I recently received an insightful comment on my article, Is “Homosexual” New to The Bible? In responding to the reader, Frank, I ended up with more to say than can be comfortably contained in a reply to a blog comment, so I am putting my response in its own article.
Frank’s comment on the previous article:
I too read the interview with [author Ed] Oxford. By the way, I appreciate the fair tone in [your] article and wanting to find what is true or false no matter what your own personal feelings are on this subject. I would like to make a few points.
Oxford was going to the earliest versions of the Bible because the blanket condemnation of homosexuality just wasn’t there that you find with later translations of the Bible. The Greek “malakoi” had a slew of meanings (the word was used in abundance outside of the Bible) that ranged from a heterosexual man weak in character to describing fine clothing (how Jesus used the term that to me was an indictment of the rich), yet modern translations now make the word out as an effeminate gay man who play the passive role in a homosexual relationship. What!? How did that happen? No new manuscripts were found to make the word read as such so why is it read that way now?
Leviticus reads: “An Israeli man of age shall not have anal sex with Zakhar (a male of some type of religious or age distinction, the two meanings of the word to the ancient Jews) in his wife’s beds.”
That’s a far cry from; “man shall not lay with a man as in woman.”
Oxford is spot on with saying the word “homosexual” shouldn’t be in any Bible translation because the word misleadingly denotes both male AND female homosexuality, the deceptive intent of the translators who put the word in. Since female homosexuality isn’t mentioned in Leviticus, it wouldn’t be carried over by Paul with “arsenokoite.” You’re now probably thinking; “What about Romans?” But I’ll give you what I already wrote on that:
“… No prior writing from a church Father in commentary ever saw lesbianism in the Romans 1 passage. No writing from the time Romans was written by Paul read lesbianism in Romans 1, that is until John Chrysostom in the 4th century all of a sudden saw lesbians in the passage. This one reading from this one early church father put lesbianism on the map for the first time and centuries later it became as good as Gospel. The Church with bated breath couldn’t wait to swallow it fast enough with wanting to close the homosexual loop.”
By the way, like Oxford, I am a gay Christian though I really don’t see a point in bringing up his sexuality when I could easily say heterosexual translators interpreted the Bible through the scope of their heterosexuality. I also don’t find it a coincidence that “homosexuals” was put in a translation at a time homosexuality was hated the most by society in general with seeing us as pedophiles, mentally sick, and “perverts.”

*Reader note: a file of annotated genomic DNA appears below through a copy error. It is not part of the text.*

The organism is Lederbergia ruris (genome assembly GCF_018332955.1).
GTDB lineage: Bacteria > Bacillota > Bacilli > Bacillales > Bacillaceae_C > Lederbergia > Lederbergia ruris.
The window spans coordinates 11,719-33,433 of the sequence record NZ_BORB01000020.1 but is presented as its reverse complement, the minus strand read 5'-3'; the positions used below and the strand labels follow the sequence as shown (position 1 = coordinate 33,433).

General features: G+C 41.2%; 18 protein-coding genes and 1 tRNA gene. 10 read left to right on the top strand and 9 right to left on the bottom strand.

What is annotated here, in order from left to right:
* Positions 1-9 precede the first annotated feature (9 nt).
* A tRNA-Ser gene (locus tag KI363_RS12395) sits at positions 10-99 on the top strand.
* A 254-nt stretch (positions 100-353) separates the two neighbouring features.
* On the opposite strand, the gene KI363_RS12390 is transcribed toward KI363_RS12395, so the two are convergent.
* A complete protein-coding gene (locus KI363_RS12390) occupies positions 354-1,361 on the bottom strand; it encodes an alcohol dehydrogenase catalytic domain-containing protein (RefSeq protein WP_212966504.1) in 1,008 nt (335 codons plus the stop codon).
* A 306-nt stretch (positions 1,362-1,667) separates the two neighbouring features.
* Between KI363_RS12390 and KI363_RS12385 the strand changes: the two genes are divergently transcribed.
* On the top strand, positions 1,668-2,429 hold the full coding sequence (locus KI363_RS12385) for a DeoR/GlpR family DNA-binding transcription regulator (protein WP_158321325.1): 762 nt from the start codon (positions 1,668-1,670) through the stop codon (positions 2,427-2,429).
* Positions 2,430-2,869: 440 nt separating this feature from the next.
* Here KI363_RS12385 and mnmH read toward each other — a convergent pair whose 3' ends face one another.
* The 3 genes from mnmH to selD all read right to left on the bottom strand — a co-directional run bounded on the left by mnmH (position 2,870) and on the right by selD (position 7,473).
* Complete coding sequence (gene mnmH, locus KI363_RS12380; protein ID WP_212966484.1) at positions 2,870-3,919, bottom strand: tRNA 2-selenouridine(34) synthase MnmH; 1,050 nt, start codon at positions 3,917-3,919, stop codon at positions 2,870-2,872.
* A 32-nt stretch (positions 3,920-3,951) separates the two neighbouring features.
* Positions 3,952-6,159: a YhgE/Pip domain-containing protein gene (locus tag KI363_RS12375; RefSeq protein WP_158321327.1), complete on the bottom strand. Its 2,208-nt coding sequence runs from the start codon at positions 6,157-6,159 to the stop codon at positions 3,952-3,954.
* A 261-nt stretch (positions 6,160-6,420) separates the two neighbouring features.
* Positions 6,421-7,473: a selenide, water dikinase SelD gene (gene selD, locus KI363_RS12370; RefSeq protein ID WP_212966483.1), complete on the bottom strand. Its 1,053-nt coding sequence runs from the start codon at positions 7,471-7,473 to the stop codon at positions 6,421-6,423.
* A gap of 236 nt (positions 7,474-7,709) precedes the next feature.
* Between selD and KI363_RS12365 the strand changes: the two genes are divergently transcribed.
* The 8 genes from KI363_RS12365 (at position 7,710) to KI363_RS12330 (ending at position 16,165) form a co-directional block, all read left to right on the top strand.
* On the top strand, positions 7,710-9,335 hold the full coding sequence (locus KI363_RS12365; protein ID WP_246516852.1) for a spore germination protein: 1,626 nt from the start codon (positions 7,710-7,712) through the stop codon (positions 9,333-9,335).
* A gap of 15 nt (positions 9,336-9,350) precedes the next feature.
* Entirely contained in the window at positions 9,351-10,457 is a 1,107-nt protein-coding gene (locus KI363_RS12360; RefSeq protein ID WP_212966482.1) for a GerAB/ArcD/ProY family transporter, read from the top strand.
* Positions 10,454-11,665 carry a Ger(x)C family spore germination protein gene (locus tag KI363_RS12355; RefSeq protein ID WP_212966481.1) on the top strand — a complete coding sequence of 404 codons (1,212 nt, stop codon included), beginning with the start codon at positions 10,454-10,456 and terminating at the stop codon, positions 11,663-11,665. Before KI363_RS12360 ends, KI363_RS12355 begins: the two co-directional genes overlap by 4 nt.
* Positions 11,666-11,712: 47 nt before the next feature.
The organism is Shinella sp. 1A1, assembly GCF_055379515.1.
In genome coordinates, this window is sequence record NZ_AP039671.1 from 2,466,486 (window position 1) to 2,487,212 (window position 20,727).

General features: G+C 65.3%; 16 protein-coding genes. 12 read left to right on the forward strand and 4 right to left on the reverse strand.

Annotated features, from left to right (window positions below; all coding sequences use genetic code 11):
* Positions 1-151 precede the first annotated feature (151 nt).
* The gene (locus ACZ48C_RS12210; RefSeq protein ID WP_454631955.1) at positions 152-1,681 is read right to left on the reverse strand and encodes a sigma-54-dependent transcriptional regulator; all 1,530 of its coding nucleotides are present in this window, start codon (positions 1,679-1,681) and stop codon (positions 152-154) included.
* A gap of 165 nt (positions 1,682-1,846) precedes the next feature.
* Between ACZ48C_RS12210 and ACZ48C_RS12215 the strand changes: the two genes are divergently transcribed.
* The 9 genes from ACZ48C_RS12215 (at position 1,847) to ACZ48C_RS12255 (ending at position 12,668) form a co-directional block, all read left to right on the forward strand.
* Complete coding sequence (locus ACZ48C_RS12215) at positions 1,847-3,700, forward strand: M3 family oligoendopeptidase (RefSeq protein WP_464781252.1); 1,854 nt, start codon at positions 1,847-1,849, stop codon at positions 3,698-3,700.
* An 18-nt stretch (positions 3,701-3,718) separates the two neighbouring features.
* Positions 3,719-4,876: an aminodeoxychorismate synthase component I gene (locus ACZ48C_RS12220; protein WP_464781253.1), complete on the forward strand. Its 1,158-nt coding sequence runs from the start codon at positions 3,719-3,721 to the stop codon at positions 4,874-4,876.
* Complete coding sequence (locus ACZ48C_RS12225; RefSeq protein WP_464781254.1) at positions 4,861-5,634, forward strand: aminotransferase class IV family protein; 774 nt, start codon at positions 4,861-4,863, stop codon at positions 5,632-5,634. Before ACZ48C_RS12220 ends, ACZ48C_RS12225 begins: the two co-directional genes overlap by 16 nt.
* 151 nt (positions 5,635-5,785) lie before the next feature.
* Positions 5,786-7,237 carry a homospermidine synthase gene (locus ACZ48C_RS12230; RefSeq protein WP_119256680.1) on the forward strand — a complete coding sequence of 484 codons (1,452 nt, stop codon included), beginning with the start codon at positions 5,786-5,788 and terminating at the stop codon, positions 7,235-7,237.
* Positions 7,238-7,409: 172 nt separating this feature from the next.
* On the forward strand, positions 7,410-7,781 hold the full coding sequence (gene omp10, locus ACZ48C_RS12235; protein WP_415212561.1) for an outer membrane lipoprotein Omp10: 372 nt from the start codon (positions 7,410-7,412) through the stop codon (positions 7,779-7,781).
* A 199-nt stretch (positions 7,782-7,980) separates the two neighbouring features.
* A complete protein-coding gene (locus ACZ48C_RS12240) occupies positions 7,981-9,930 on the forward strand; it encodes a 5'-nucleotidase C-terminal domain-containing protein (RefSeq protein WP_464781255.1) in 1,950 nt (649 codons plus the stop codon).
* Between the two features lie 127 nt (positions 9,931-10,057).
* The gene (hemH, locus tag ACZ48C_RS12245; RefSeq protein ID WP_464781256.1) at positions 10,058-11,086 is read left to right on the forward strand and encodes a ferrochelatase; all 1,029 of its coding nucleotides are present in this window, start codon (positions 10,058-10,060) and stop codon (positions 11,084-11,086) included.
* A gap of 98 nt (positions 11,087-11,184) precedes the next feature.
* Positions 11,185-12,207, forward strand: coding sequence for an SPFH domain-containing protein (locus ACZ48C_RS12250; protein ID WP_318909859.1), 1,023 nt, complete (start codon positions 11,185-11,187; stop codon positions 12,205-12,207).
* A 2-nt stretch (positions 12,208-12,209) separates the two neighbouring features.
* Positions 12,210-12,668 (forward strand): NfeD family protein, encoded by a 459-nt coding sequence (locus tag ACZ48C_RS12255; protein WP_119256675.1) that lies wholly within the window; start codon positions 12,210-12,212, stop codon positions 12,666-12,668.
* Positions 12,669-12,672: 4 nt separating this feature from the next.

Anyways, If you have any more to say on this, I’m curious. Take care brother.
My Reply to Frank
Thanks for your insight, Frank. I appreciate your articulate and respectful response. You brought up some points I found really interesting.
You mentioned that “Oxford was going to the earliest versions of the Bible…” However, the point I make in the article is that he was not going to the earliest versions at all. Instead, he “was basing his theological conclusions on obscure, 500-year old translations of the Bible, rather than on the earliest manuscripts we have.” So in my article, I looked at the original source in the original language to see what it had to say.
You also mentioned something I had not thought of before, which is that “female homosexuality isn’t mentioned in Leviticus.” That’s true, of course. But don’t forget that Israel (and the ancient world at large) was a patriarchy. God’s commands were given to the men as head of the household, yet they were culturally understood to apply to the entire family, including the wife and children of both genders. Many things were not explicitly mentioned about women in the Torah but were still seen as applying to them. Moreover, the fact that Paul carried the idea of female homosexuality into the New Testament should not be taken lightly. Not only was Paul a Jewish scholar and trained expert in Jewish Law and the Tanakh, but he was also writing under the superintendence of the Holy Spirit. He did not write anything that God did not want him to write.
By the way, here’s an interesting side note: The word “homosexual” does not appear in the most popular translations of the Bible. It is not used at all in the King James Version, the NRSV (a favorite of biblical scholars) or the RSV. And it appears only once in the NIV, NKJV, and CSB translations.